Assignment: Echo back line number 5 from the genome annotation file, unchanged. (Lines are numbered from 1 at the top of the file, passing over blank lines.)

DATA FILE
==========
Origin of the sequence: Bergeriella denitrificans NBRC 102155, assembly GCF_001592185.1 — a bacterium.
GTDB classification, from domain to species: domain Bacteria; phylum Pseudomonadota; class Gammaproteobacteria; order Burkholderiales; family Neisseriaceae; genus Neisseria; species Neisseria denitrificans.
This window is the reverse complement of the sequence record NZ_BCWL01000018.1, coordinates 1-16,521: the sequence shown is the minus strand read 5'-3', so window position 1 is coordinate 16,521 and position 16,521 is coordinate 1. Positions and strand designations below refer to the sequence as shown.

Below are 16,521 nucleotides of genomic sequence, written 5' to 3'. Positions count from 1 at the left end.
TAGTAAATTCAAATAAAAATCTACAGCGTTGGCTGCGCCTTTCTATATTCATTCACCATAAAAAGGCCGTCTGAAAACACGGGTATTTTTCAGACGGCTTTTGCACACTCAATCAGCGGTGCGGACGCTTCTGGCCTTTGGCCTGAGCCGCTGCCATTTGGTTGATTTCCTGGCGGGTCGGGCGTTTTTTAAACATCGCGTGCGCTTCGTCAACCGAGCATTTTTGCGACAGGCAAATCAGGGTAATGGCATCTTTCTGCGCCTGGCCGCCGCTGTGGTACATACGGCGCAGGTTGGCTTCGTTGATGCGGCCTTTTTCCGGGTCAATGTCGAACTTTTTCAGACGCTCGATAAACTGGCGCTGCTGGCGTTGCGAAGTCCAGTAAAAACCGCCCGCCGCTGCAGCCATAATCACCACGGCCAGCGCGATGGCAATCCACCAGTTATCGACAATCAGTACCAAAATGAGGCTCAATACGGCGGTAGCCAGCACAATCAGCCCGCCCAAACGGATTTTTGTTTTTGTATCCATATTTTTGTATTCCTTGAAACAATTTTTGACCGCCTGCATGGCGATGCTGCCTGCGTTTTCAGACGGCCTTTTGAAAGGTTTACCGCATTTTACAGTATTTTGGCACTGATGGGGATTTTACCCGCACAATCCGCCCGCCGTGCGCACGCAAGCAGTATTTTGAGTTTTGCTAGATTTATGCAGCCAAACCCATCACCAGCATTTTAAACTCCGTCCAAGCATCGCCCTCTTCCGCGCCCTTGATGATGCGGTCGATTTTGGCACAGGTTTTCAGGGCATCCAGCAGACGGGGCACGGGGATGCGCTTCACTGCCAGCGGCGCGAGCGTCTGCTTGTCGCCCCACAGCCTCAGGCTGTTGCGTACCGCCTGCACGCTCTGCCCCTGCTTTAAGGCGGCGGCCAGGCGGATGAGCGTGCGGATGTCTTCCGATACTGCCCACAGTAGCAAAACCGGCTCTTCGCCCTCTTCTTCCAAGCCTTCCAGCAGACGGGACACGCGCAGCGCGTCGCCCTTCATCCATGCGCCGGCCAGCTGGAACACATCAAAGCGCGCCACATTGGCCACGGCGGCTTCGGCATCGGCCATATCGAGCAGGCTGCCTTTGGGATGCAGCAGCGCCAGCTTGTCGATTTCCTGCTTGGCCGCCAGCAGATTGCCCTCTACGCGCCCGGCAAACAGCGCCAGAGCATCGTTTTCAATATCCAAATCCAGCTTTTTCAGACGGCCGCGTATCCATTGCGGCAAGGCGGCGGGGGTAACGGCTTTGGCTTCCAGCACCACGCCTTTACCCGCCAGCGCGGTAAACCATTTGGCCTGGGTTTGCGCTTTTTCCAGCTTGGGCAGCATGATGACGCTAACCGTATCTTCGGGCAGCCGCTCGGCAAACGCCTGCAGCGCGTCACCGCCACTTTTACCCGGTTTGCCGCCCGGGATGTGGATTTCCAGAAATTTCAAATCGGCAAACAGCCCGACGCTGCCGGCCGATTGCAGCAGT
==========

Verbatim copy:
TAGTAAATTCAAATAAAAATCTACAGCGTTGGCTGCGCCTTTCTATATTCATTCACCATAAAAAGGCCGTCTGAAAACACGGGTATTTTTCAGACGGCTTTTGCACACTCAATCAGCGGTGCGGACGCTTCTGGCCTTTGGCCTGAGCCGCTGCCATTTGGTTGATTTCCTGGCGGGTCGGGCGTTTTTTAAACATCGCGTGCGCTTCGTCAACCGAGCATTTTTGCGACAGGCAAATCAGGGTAATGGCATCTTTCTGCGCCTGGCCGCCGCTGTGGTACATACGGCGCAGGTTGGCTTCGTTGATGCGGCCTTTTTCCGGGTCAATGTCGAACTTTTTCAGACGCTCGATAAACTGGCGCTGCTGGCGTTGCGAAGTCCAGTAAAAACCGCCCGCCGCTGCAGCCATAATCACCACGGCCAGCGCGATGGCAATCCACCAGTTATCGACAATCAGTACCAAAATGAGGCTCAATACGGCGGTAGCCAGCACAATCAGCCCGCCCAAACGGATTTTTGTTTTTGTATCCATATTTTTGTATTCCTTGAAACAATTTTTGACCGCCTGCATGGCGATGCTGCCTGCGTTTTCAGACGGCCTTTTGAAAGGTTTACCGCATTTTACAGTATTTTGGCACTGATGGGGATTTTACCCGCACAATCCGCCCGCCGTGCGCACGCAAGCAGTATTTTGAGTTTTGCTAGATTTATGCAGCCAAACCCATCACCAGCATTTTAAACTCCGTCCAAGCATCGCCCTCTTCCGCGCCCTTGATGATGCGGTCGATTTTGGCACAGGTTTTCAGGGCATCCAGCAGACGGGGCACGGGGATGCGCTTCACTGCCAGCGGCGCGAGCGTCTGCTTGTCGCCCCACAGCCTCAGGCTGTTGCGTACCGCCTGCACGCTCTGCCCCTGCTTTAAGGCGGCGGCCAGGCGGATGAGCGTGCGGATGTCTTCCGATACTGCCCACAGTAGCAAAACCGGCTCTTCGCCCTCTTCTTCCAAGCCTTCCAGCAGACGGGACACGCGCAGCGCGTCGCCCTTCATCCATGCGCCGGCCAGCTGGAACACATCAAAGCGCGCCACATTGGCCACGGCGGCTTCGGCATCGGCCATATCGAGCAGGCTGCCTTTGGGATGCAGCAGCGCCAGCTTGTCGATTTCCTGCTTGGCCGCCAGCAGATTGCCCTCTACGCGCCCGGCAAACAGCGCCAGAGCATCGTTTTCAATATCCAAATCCAGCTTTTTCAGACGGCCGCGTATCCATTGCGGCAAGGCGGCGGGGGTAACGGCTTTGGCTTCCAGCACCACGCCTTTACCCGCCAGCGCGGTAAACCATTTGGCCTGGGTTTGCGCTTTTTCCAGCTTGGGCAGCATGATGACGCTAACCGTATCTTCGGGCAGCCGCTCGGCAAACGCCTGCAGCGCGTCACCGCCACTTTTACCCGGTTTGCCGCCCGGGATGTGGATTTCCAGAAATTTCAAATCGGCAAACAGCCCGACGCTGCCGGCCGATTGCAGCAGT